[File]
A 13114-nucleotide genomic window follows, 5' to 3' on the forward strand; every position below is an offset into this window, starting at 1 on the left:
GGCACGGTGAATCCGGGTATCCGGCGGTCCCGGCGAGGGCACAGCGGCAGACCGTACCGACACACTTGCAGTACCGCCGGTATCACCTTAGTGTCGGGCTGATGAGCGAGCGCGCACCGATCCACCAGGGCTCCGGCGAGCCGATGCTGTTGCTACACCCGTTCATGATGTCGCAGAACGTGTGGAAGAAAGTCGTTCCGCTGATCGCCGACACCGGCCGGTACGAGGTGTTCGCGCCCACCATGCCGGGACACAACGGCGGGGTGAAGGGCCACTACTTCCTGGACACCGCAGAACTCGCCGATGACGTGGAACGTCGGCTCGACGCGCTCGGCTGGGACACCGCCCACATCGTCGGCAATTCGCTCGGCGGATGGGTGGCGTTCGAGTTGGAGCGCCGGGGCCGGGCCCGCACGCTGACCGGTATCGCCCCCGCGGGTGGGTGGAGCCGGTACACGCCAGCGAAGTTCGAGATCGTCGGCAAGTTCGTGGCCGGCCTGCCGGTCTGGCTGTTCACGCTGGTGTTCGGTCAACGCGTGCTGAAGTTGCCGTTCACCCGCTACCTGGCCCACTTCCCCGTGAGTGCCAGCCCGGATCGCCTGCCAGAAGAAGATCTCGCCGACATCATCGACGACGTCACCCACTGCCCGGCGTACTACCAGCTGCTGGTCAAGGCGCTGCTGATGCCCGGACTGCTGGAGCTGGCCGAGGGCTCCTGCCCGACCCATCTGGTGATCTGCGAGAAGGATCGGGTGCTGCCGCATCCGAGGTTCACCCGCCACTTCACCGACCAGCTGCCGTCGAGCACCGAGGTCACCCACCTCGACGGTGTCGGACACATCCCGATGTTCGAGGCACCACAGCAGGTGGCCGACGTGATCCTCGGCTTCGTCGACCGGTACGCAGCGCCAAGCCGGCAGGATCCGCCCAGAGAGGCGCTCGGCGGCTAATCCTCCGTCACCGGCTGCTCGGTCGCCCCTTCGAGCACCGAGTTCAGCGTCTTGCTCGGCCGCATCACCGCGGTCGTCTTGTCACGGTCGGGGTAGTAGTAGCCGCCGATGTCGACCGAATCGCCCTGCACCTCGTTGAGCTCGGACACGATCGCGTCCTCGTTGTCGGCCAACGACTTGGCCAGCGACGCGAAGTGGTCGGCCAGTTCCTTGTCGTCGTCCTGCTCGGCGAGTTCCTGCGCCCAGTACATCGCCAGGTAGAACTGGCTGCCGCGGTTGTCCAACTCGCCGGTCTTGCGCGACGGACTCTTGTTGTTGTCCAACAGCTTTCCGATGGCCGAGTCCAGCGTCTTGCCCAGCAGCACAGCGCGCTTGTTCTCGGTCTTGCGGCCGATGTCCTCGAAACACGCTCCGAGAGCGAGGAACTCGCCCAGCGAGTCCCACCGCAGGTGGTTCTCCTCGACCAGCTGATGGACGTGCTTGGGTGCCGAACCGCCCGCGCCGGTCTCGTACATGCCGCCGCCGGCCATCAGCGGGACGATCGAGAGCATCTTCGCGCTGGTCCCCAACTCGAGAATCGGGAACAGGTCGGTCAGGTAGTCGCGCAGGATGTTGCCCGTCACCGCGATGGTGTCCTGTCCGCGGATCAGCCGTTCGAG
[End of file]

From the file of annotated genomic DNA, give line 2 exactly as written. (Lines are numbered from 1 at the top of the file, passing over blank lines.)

GGCACGGTGAATCCGGGTATCCGGCGGTCCCGGCGAGGGCACAGCGGCAGACCGTACCGACACACTTGCAGTACCGCCGGTATCACCTTAGTGTCGGGCTGATGAGCGAGCGCGCACCGATCCACCAGGGCTCCGGCGAGCCGATGCTGTTGCTACACCCGTTCATGATGTCGCAGAACGTGTGGAAGAAAGTCGTTCCGCTGATCGCCGACACCGGCCGGTACGAGGTGTTCGCGCCCACCATGCCGGGACACAACGGCGGGGTGAAGGGCCACTACTTCCTGGACACCGCAGAACTCGCCGATGACGTGGAACGTCGGCTCGACGCGCTCGGCTGGGACACCGCCCACATCGTCGGCAATTCGCTCGGCGGATGGGTGGCGTTCGAGTTGGAGCGCCGGGGCCGGGCCCGCACGCTGACCGGTATCGCCCCCGCGGGTGGGTGGAGCCGGTACACGCCAGCGAAGTTCGAGATCGTCGGCAAGTTCGTGGCCGGCCTGCCGGTCTGGCTGTTCACGCTGGTGTTCGGTCAACGCGTGCTGAAGTTGCCGTTCACCCGCTACCTGGCCCACTTCCCCGTGAGTGCCAGCCCGGATCGCCTGCCAGAAGAAGATCTCGCCGACATCATCGACGACGTCACCCACTGCCCGGCGTACTACCAGCTGCTGGTCAAGGCGCTGCTGATGCCCGGACTGCTGGAGCTGGCCGAGGGCTCCTGCCCGACCCATCTGGTGATCTGCGAGAAGGATCGGGTGCTGCCGCATCCGAGGTTCACCCGCCACTTCACCGACCAGCTGCCGTCGAGCACCGAGGTCACCCACCTCGACGGTGTCGGACACATCCCGATGTTCGAGGCACCACAGCAGGTGGCCGACGTGATCCTCGGCTTCGTCGACCGGTACGCAGCGCCAAGCCGGCAGGATCCGCCCAGAGAGGCGCTCGGCGGCTAATCCTCCGTCACCGGCTGCTCGGTCGCCCCTTCGAGCACCGAGTTCAGCGTCTTGCTCGGCCGCATCACCGCGGTCGTCTTGTCACGGTCGGGGTAGTAGTAGCCGCCGATGTCGACCGAATCGCCCTGCACCTCGTTGAGCTCGGACACGATCGCGTCCTCGTTGTCGGCCAACGACTTGGCCAGCGACGCGAAGTGGTCGGCCAGTTCCTTGTCGTCGTCCTGCTCGGCGAGTTCCTGCGCCCAGTACATCGCCAGGTAGAACTGGCTGCCGCGGTTGTCCAACTCGCCGGTCTTGCGCGACGGACTCTTGTTGTTGTCCAACAGCTTTCCGATGGCCGAGTCCAGCGTCTTGCCCAGCAGCACAGCGCGCTTGTTCTCGGTCTTGCGGCCGATGTCCTCGAAACACGCTCCGAGAGCGAGGAACTCGCCCAGCGAGTCCCACCGCAGGTGGTTCTCCTCGACCAGCTGATGGACGTGCTTGGGTGCCGAACCGCCCGCGCCGGTCTCGTACATGCCGCCGCCGGCCATCAGCGGGACGATCGAGAGCATCTTCGCGCTGGTCCCCAACTCGAGAATCGGGAACAGGTCGGTCAGGTAGTCGCGCAGGATGTTGCCCGTCACCGCGATGGTGTCCTGTCCGCGGATCAGCCGTTCGAG